Stay Safe Around Watercourses This Summer

05 June 2020

Reservoir Safety Video

Our Chief Operating Officer Peter Farrer talks about the importance of staying safe around watercourses

Scottish Water is urging people to stay safe, behave responsibly and not take risks around reservoirs, rivers and lochs this summer.

With schools closed due to the Covid-19 pandemic and a lifting of some restrictions on movement by the Scottish Government, the utility is calling on people to take particular care around watercourses during any further spells of warm weather.

The latest figures from the National Water Safety Forum show that, in 2019, a total of 214 people lost their lives to unintentional drowning in the UK, of which 37 were in Scotland. 

Peter Farrer, Scottish Water’s chief operating officer, said: “While everyone should enjoy any further good weather we have and take pleasure around the country’s beautiful lochs, rivers and reservoirs while following the Scottish Government’s Covid-19 guidelines, it’s absolutely vital that they stay safe at all times and behave responsibly. 

“Safety is a serious issue as, while the water may look harmless, there are many hidden dangers. We need to ensure everyone is aware of these hazards. We are reminding parents to keep their children safe and asking adults to act responsibly around watercourses.” 

Deep, cold water is a particular danger at reservoirs, which are working parts of Scottish Water’s infrastructure

Dams, steep banks, spillways (overflows) and underwater pipework can also present real hazards.

The majority of Scottish Water's reservoirs are situated in remote locations, meaning there is a lack of immediate assistance and mobile phone reception can be poor.

In the interests of public safety, we do not encourage swimming in our reservoirs.

Car parks at reservoirs have been closed due to Covid-19 restrictions, but these are being re-opened as restrictions are eased.

Scottish Water is continuing with its social media campaign #ReservoirSafety and again has a video available to highlight the importance of reservoir safety (see above).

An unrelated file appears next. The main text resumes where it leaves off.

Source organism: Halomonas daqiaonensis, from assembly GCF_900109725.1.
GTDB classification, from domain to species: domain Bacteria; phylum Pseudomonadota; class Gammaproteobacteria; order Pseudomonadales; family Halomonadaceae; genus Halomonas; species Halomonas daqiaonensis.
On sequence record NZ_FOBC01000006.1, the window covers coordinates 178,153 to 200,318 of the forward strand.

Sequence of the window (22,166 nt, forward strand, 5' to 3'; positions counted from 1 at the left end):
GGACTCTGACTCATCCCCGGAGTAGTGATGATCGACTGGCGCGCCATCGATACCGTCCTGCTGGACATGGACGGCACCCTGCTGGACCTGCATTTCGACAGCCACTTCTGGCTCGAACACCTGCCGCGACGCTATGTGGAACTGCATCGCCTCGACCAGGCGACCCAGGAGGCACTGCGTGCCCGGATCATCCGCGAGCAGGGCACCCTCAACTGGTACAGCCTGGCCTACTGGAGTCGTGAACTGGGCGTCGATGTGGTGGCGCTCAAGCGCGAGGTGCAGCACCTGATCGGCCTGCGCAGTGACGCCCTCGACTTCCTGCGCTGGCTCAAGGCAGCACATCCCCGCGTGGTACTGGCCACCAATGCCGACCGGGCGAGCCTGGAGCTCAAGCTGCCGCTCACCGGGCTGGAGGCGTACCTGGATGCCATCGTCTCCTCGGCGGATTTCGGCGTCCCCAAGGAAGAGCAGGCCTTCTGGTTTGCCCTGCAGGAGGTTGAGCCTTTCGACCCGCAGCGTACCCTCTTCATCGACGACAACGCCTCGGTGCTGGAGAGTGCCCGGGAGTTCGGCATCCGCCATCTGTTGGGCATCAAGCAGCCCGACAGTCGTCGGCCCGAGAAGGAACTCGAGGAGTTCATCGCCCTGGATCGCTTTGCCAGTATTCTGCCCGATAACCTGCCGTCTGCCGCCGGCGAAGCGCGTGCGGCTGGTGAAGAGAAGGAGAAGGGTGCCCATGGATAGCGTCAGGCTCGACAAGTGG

Scottish Water’s advice is also targeted at pet owners. One of the biggest concerns with dog owners is when their pet dives into water, chasing a ball or stick. The pet more often survives such incidents, but the owners, who have attempted to save them, sometimes don’t. Dogs need to be kept on a lead if they are being walked near reservoirs and other bodies of open water.

The Royal Life Saving Society UK (RLSS UK), the UK’s drowning prevention charity, is running its National Drowning Prevention Week from June 12-19 and is backing Scottish Water’s call. 

The aim of its campaign is to help everybody across the UK and Ireland to #BeALifesaver and take charge of their own destiny to enjoy the water, safely and the RLSS is encouraging families to go to their website to access free online lessons.

Lee Heard, Charity Director for the Royal Life Saving Society UK (RLSS UK), said: “Public safety this summer is certainly a concern for us. The euphoria of lifted lockdown restrictions, the recent warm weather and a stretch on rescue and emergency services all equates to a potential spike in tragic loss through drowning. It is on us all to do the right thing to protect ourselves and our emergency services.

“Our message this year is for individuals to take responsibility of their own safety around the water, apply common sense, be your family and friend’s lifeguard, and learn what to do in an emergency.”

Also supporting Scottish Water’s call, Carlene McAvoy, Scotland community safety development manager at the Royal Society for the Prevention of Accidents (RoSPA), said: “In preparation for being able to carry out exercise or any activity in or around water, now is the time to plan ahead and consider the possible dangers.

“Even in warmer weather, children and adults alike should be aware of the dangers of cold water shock and how it can still lead to drowning in the summer months.”

The Scottish Fire and Rescue Service (SFRS) Deputy Assistant Chief Officer Alasdair Perry, said: “The water might look inviting, especially on a hot day, but the reality is very different.

“Open water can be a cold and hostile environment even in summer because of the climate in Scotland.

“Firefighters within our water rescue units around the country are highly trained individuals who can assist persons in difficulty. It takes dedication and hard work to carry out these types of rescues, but even for our teams the water can be a dangerous place.

“So to prevent tragedies happening the best advice we can give to the public is to stay out of the water.”

Scottish Water is a partner involved in the Go Safe Scotland online education resource , developed to provide young people with key safety messages, one of which is water safety.

If Scottish Water customers would like more information they can contact Scottish Water’s Customer Helpline on 0800 0778778 or